Next, we examined the expression profiles of DcGAI gene in carnation flowers by qRT-PCR analysis. DcGAI was expressed in all the tissues examined, that is, calyx, style, receptacle, ovary, and petals. A high level of expression was observed in calyx, and the expression levels in style, receptacle, ovary, and petals were low. We also analyzed the changes in expression levels of DcGAI in petals of carnation flowers during the flower opening process. The transcript level of DcGAI was high at the early stages of flower opening and decreased at later stages of flower opening. We examined the expression of the gene in 2,4-PDCA-treated flowers. Flowers at Opening stage (Os) 1 to Os 2 were treated with 2 mM 2,4-PDCA for 10 days. Using petals sampled from these flowers, the expression of DcGAI was examined by qRT-PCR. The expression of the gene was decreased in accordance with the progression of the flower opening process in the control flowers. By contrast, the expression of DcGAI was maintained at a high level in 2,4-PDCA-treated flowers and was significantly higher than that in the control flowers at day 10.
Thus, an increase in the transcript level of DcGAI was observed in 2,4-PDCA-treated flowers. GAI is a negative regulator of GA action and suppresses growth and elongation . Therefore, it is supposed that the increase in DcGAI expression leads to the suppression of petal cell growth, which does not coincide with the enhancement of flower opening. Therefore, it is likely that the alteration of GAI expression is not related to the enhancing effect of 2,4-PDCA.
Furthermore, we examined GA contents as affected by 2,4-PDCA treatment in opening carnation flowers by LC–MS/MS analysis. Although endogenous GAs acting in carnation have not been identified so far, we set out to measure the GA1 content since several ornamental plants (Chrysanthemum morifolium, Eustoma grandiflorum, Gentiana triflora, Phalaenopsis hybrid, and petunia) contain GA1 as a bioactive GA . However, GA1 was not detected in carnation petals in our LC–MS/MS analysis. We found GA3 accumulated instead and determined the GA3 content in petals of opening flowers. In this experiment, all the flowers starting from Os 2 reached Os 4–6 in 4 days in the control flowers. 2,4-PDCA treatment accelerated flower opening, and all the treated flowers reached Os 4–6 in 2 days. We measured GA3 content in the non-treated flowers at days 0–4 and found that the GA3 level tended to be decreased in the course of flower opening. We also measured GA3 content in 2,4-PDCA-treated flowers at day 1, when the treated flowers showed a significant increase in the number of open flowers. We observed a tendency that GA3 content in the 2,4-PDCA-treated flowers was lower than that in the control. The GA3 content in the control flowers was 48.5 ± 10.0 pmol·g−1FW, whereas it was 26.6 ± 14.3 pmol·g−1FW in the 2,4-PDCA-treated flowers. There was no significant difference between the control and the treated samples by t-test at P < 0.05. These results showed that 2,4-PDCA increases the gene expression of the growth suppressor, GAI, and decreases the GA level, suggesting that GA signaling and action are altered by 2,4-PDCA treatment. However, such changes are contradictory to the enhancement of flower opening, which suggests that GA is not associated with the enhancing effect of 2,4-PDCA in carnation flowers.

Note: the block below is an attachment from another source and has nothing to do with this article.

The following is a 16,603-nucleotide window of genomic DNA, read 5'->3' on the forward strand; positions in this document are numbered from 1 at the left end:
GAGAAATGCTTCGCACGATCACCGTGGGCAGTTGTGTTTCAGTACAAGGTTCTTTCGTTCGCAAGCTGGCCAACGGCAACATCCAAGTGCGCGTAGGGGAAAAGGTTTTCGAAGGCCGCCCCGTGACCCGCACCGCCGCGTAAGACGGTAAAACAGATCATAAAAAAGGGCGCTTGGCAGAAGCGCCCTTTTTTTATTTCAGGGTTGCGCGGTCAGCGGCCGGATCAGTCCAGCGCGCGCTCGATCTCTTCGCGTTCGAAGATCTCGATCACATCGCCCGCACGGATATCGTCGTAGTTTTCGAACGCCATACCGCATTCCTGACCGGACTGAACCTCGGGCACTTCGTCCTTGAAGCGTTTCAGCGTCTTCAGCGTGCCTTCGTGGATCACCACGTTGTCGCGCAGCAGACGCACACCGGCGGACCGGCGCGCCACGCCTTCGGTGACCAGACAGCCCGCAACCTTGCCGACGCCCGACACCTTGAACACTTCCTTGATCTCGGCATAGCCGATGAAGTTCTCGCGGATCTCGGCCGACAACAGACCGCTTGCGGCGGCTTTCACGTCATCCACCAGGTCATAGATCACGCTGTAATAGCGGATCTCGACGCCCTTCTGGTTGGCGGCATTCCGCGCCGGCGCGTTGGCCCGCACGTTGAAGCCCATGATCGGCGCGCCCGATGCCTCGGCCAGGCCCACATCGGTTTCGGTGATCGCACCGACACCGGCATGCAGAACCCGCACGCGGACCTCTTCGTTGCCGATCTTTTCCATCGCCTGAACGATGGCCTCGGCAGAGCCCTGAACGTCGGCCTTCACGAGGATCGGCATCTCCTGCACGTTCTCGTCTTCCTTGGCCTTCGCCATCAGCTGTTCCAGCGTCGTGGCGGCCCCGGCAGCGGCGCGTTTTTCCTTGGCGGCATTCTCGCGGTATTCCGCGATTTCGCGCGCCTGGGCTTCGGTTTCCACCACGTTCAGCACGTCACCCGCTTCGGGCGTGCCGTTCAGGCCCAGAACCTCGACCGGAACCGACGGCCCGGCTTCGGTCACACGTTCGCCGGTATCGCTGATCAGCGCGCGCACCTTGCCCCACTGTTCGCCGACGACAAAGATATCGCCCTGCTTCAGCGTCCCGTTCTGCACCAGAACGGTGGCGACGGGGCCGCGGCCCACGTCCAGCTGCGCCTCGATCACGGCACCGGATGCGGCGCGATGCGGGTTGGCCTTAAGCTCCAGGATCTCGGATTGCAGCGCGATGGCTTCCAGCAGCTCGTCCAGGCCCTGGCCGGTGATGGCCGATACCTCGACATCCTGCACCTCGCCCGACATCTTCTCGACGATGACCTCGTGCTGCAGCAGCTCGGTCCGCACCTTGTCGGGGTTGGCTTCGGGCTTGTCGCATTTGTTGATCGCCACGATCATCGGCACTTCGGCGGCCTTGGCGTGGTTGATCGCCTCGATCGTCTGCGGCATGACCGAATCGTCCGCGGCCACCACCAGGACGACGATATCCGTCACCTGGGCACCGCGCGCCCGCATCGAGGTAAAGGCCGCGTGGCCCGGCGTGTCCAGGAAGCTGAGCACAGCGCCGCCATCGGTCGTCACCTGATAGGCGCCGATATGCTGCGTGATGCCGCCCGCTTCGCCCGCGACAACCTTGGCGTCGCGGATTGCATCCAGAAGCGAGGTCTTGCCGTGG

Our studies showed that PDCAs accelerate flower opening and retard senescence, which increase the number of open flowers, resulting in the extension of the display time of cut flowers of “LPB” carnation. At first, this finding was obtained by the experiment with 2,4-PDCA and then subsequent experiments with other PDCA analogs, that is, 2,3-, 2,5-, 2,6-, 3,4-, and 3,5-PDCA. Judging from their effectiveness in the acceleration of flower opening and extension of display time, 2,3-PDCA and 2,4-PDCA were thought to be suitable agents for the treatment of the flowers.